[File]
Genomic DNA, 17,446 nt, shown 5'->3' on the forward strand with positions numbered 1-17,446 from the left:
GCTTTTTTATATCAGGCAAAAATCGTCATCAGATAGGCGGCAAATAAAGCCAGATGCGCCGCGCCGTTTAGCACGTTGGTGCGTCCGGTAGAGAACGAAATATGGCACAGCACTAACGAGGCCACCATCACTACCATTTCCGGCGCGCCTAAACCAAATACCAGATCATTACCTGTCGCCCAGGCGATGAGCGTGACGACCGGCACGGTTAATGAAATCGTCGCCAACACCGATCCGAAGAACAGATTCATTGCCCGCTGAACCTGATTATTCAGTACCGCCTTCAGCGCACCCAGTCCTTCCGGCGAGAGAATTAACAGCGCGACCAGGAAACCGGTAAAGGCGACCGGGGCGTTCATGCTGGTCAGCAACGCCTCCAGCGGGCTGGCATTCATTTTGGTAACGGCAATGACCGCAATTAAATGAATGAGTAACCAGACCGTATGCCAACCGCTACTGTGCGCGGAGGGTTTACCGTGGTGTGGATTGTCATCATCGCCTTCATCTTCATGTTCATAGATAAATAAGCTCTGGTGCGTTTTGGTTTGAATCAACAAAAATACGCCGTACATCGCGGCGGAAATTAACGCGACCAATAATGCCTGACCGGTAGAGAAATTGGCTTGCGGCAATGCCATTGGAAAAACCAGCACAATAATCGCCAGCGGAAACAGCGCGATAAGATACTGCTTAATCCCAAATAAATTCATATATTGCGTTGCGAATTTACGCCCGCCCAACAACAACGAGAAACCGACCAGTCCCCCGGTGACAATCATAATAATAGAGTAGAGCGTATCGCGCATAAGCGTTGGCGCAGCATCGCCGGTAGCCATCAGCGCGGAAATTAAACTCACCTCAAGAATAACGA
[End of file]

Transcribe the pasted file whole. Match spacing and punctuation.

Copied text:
Genomic DNA, 17,446 nt, shown 5'->3' on the forward strand with positions numbered 1-17,446 from the left:
GCTTTTTTATATCAGGCAAAAATCGTCATCAGATAGGCGGCAAATAAAGCCAGATGCGCCGCGCCGTTTAGCACGTTGGTGCGTCCGGTAGAGAACGAAATATGGCACAGCACTAACGAGGCCACCATCACTACCATTTCCGGCGCGCCTAAACCAAATACCAGATCATTACCTGTCGCCCAGGCGATGAGCGTGACGACCGGCACGGTTAATGAAATCGTCGCCAACACCGATCCGAAGAACAGATTCATTGCCCGCTGAACCTGATTATTCAGTACCGCCTTCAGCGCACCCAGTCCTTCCGGCGAGAGAATTAACAGCGCGACCAGGAAACCGGTAAAGGCGACCGGGGCGTTCATGCTGGTCAGCAACGCCTCCAGCGGGCTGGCATTCATTTTGGTAACGGCAATGACCGCAATTAAATGAATGAGTAACCAGACCGTATGCCAACCGCTACTGTGCGCGGAGGGTTTACCGTGGTGTGGATTGTCATCATCGCCTTCATCTTCATGTTCATAGATAAATAAGCTCTGGTGCGTTTTGGTTTGAATCAACAAAAATACGCCGTACATCGCGGCGGAAATTAACGCGACCAATAATGCCTGACCGGTAGAGAAATTGGCTTGCGGCAATGCCATTGGAAAAACCAGCACAATAATCGCCAGCGGAAACAGCGCGATAAGATACTGCTTAATCCCAAATAAATTCATATATTGCGTTGCGAATTTACGCCCGCCCAACAACAACGAGAAACCGACCAGTCCCCCGGTGACAATCATAATAATAGAGTAGAGCGTATCGCGCATAAGCGTTGGCGCAGCATCGCCGGTAGCCATCAGCGCGGAAATTAAACTCACCTCAAGAATAACGA